The mystery of the Bermuda Triangle has captured the imagination of millions and baffled researchers. And while the subject is often the stuff of science fiction and supernatural stories, it's not all as farcical as you may think: in May this year, a plane carrying four people, including a mother and her two children, went missing in the infamous Bermuda Triangle, sending the world into a frenzy.
Many say there are mysterious forces at play in the dreaded region, although that's been rubbished by authorities.
In October, a new theory suggested clouds over the Bermuda Triangle were linked to powerful "air bombs" that could be behind the area's curious disappearances.
Meteorologists using radar satellite imagery discovered weird, "hexagonal" shaped clouds between 32km and 80km wide forming over the area unofficially designated as the Bermuda Triangle.
"The satellite imagery is really bizarre," metrologist Dr Randy Cerveny said. "These types of hexagonal shapes in the ocean are in essence air bombs. They're formed by what is called microbursts and they're blasts of air."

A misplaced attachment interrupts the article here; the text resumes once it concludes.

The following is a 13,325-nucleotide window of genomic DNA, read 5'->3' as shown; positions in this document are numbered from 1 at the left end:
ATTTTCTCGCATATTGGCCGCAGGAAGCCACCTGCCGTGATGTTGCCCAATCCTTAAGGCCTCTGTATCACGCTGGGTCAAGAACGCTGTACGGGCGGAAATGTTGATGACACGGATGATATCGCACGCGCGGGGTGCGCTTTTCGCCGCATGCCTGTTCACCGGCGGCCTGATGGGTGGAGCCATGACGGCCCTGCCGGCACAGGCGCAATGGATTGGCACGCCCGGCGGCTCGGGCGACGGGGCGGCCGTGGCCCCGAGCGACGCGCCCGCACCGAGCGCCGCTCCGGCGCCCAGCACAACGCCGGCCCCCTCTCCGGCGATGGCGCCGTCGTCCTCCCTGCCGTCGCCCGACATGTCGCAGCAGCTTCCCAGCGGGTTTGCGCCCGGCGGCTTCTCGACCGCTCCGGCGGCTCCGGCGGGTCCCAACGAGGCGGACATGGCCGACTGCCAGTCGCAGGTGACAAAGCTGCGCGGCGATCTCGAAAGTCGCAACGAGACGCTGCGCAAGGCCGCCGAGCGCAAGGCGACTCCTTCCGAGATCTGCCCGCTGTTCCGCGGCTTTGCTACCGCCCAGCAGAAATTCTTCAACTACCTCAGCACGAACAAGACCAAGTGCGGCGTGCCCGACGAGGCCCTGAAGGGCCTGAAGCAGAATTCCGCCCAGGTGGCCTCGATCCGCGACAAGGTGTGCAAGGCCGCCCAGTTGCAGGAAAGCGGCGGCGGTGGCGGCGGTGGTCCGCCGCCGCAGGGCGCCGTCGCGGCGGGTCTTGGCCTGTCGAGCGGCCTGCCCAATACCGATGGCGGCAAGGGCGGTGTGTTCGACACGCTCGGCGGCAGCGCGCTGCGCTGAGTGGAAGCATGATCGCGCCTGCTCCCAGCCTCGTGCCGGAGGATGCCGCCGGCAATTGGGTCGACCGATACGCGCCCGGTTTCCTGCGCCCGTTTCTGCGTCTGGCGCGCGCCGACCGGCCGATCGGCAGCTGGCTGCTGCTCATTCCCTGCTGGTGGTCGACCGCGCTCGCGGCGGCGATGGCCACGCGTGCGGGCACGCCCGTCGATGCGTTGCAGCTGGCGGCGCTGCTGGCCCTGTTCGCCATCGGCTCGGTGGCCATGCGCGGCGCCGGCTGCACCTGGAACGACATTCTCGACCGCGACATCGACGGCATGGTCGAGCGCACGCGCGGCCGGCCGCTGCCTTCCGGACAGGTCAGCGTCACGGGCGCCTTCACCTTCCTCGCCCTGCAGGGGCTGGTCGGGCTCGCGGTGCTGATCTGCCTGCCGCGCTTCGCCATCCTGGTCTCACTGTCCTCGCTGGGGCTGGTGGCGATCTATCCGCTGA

Dr Cerveny said the blasts of air were so powerful they could reach 273km/h - a hurricane-like force easily capable of sinking ships and downing planes.
5. Egypt Air flight 990
Flight 990 was a scheduled flight from Los Angeles to Cairo with a stopover in New York. But on October 31, 1999, the Boeing 747 mysteriously crashed into the Atlantic Ocean about 100 miles south of Nantucket, Massachusetts, killing all 217 people on-board.
While investigators never discovered the specific cause of the crash, the FBI believed that the evidence suggested the crash was deliberate rather than accidental.
Egyptian and American authorities never agreed on the cause of the crash, with the Egyptians concluding it was due to mechanical malfunction and the Americans stating it was the responsibility of the relief first officer.
6. Pan Am flight 7
Pan Am Flight 7 was once considered one of the most exclusive and luxurious "around-the-world trips" available.
But in 1957, during a leg from Los Angeles to Hawaii, the Boeing Stratocruiser vanished into thin air.
Rescue crews hunted for five days before finding the plane floating in the ocean, hundreds of miles off course, with very little actual damage to the aircraft.
Autopsies on the passengers found that they had been poisoned by carbon monoxide emissions, but no reason for the poisoning was ever found.
Many speculated that it was possibly an act of insurance fraud.